MARTIN: They're at a U.N. climate conference in the heart of Poland's coal country. Here is Michal Kurtyka. He's the president of the conference.
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MICHAL KURTYKA: We are here to enable the world to act together on climate change, to reach together the goals of the convention.
MARTIN: This is the follow-up to the Paris climate agreement that was signed back in 2015. President Trump has announced the U.S. will withdraw from that agreement, but the White House also just issued a report that shows climate change is already harming Americans - causing more wildfires, more intense hurricanes and rising seas.
INSKEEP: NPR's science reporter Rebecca Hersher will be covering this conference, and she's on the line. Good morning.
REBECCA HERSHER, BYLINE: Good morning.
INSKEEP: What are the delegates trying to get done?
HERSHER: Well, they're trying to figure out how to stick to what they agreed to in Paris three years ago. So there are a lot of key questions. You know, Paris was all promises. This is all the reality of how you do those promises. So how will countries check on each other's progress to reduce carbon emissions, for example? You know, if a country can't pay for what it needs to bring down emissions, who will pay? How will poorer countries try to shift from things like coal and gas to things like solar and wind? That's a huge question. And it's very unclear if richer countries are willing to help, and if they are, how much?
And arguably then there's the biggest question of all, which is looming over everything, which is, can we promise to reduce emissions even more than we already have? Because we found out about a month and a half ago that everything we've pledged so far - there was a big U.N. report that showed it won't be enough. Even if nations can stick to it, we're not going to be able to avoid the most catastrophic effects of climate change.
INSKEEP: Rebecca, when you mentioned the question about whether rich nations would help, I immediately thought of the richest nation of all, which has said that it is withdrawing from the climate agreement that they're going to be discussing here. Is the United States even present for this agreement?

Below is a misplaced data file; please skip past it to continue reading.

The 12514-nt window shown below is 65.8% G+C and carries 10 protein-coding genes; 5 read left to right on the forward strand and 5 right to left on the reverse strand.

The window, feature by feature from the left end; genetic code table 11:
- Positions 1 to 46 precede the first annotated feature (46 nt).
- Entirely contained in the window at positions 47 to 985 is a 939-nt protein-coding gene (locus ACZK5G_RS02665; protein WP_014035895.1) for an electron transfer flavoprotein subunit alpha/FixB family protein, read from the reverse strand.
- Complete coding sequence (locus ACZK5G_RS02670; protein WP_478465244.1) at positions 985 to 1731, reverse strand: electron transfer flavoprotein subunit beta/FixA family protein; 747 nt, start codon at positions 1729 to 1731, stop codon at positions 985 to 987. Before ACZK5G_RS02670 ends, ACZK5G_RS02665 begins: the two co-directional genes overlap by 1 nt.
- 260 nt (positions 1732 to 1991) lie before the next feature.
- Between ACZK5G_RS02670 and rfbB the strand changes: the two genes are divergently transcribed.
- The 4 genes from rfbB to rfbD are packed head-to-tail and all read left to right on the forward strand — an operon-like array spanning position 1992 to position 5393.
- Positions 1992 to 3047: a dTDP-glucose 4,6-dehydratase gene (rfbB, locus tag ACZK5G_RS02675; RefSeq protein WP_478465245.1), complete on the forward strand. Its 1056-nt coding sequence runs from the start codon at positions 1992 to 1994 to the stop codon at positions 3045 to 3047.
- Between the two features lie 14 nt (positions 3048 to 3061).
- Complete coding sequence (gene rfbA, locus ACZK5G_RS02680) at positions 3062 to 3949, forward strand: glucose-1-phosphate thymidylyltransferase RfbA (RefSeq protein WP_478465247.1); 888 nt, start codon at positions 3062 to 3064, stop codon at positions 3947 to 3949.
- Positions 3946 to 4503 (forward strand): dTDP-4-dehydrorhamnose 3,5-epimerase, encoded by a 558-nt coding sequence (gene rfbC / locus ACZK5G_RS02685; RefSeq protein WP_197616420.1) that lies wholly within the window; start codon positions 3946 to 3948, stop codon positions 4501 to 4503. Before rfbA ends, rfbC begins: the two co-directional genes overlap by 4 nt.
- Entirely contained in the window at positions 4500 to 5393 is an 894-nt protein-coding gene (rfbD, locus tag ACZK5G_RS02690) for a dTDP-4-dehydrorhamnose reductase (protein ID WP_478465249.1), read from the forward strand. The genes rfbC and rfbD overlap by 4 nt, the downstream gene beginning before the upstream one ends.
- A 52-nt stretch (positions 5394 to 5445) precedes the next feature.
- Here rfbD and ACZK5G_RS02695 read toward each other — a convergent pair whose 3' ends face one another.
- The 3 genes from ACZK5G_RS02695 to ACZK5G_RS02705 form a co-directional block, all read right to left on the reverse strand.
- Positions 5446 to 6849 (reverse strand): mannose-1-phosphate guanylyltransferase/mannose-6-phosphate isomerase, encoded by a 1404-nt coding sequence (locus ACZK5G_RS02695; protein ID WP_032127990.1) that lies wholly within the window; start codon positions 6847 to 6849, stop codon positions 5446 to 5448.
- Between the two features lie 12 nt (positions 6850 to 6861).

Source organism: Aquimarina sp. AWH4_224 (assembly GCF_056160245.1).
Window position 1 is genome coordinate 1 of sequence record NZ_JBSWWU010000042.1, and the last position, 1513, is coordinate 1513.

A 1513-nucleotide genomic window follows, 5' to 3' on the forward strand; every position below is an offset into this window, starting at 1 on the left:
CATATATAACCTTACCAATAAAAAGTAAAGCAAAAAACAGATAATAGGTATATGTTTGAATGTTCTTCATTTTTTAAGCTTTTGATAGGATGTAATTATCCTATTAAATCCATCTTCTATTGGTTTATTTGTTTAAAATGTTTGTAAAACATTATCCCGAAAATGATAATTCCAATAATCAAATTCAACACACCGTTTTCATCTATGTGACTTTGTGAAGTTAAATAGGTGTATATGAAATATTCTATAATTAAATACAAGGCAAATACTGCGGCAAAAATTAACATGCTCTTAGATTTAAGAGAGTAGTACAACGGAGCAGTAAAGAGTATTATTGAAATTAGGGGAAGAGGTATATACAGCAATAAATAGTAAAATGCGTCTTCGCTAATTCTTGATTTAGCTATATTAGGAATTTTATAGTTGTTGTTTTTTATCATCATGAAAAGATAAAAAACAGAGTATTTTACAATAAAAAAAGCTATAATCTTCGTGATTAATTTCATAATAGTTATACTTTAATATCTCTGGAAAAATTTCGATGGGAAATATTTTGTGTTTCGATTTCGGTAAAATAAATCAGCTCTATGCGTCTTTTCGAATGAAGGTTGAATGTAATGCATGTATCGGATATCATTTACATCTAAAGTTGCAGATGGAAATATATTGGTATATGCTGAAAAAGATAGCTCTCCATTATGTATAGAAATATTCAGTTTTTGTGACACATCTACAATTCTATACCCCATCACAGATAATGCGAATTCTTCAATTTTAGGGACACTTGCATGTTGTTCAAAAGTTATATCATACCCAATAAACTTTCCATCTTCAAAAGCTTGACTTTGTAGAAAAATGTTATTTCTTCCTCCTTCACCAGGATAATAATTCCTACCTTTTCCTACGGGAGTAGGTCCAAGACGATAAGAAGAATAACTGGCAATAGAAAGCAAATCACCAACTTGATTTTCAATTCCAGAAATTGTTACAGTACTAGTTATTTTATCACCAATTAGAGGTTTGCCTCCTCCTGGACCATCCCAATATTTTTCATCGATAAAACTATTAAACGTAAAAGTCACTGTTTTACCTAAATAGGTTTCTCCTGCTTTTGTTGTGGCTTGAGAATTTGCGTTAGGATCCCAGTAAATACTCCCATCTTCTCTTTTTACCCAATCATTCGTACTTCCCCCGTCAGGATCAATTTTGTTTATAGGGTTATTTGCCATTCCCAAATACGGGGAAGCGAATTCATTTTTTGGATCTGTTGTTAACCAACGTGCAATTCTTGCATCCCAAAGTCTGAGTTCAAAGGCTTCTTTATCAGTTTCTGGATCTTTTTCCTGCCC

HERSHER: They are. The U.S. is still there. In fact, the U.S. is kind of there twice. So we'll have one message from the official U.S. delegation, a totally different message from this huge coalition of state and local leaders and businesses, actually. So the U.S. government, the Trump administration, will be hosting a panel on fossil fuels. They'll also be involved in the negotiations. And then this big coalition of local leaders and companies, they're there saying big chunks of the economy are actually trying to reduce emissions. They are, in fact, on track to reduce emissions, at least a little bit.
So that mixed message is actually setting it up such that the U.S. is going to really be hard-pressed to be a leader the way we have in the past on global climate negotiations. You know, there's a real dissonance between those two factions.
INSKEEP: Are you telling me that the state and local officials who are there are saying, never mind what the federal government says - we are making every effort we can, we're effectively in this agreement even if the president says, I plan to withdraw from it?
HERSHER: Exactly. And specifically that. They say not only are we trying to reduce emissions, but we're trying to reduce emissions the amount that the U.S. said we would under Paris.
INSKEEP: You said something about the United States being on a panel about fossil fuels. Do you feel you understand what the U.S. government, the federal government's role is on a panel like that?
HERSHER: Well, we're actually leading the panel. The panel wouldn't be happening if not for the U.S. government. So I think the U.S. government is there to say fossil fuels are still a big part of the economy, and the U.S. will be continuing to work on that as part of the global economy.
INSKEEP: OK. Rebecca, thanks so much for the update. Really appreciate it.
HERSHER: Thanks so much.
INSKEEP: That's NPR's Rebecca Hersher. Transcript provided by NPR, Copyright NPR.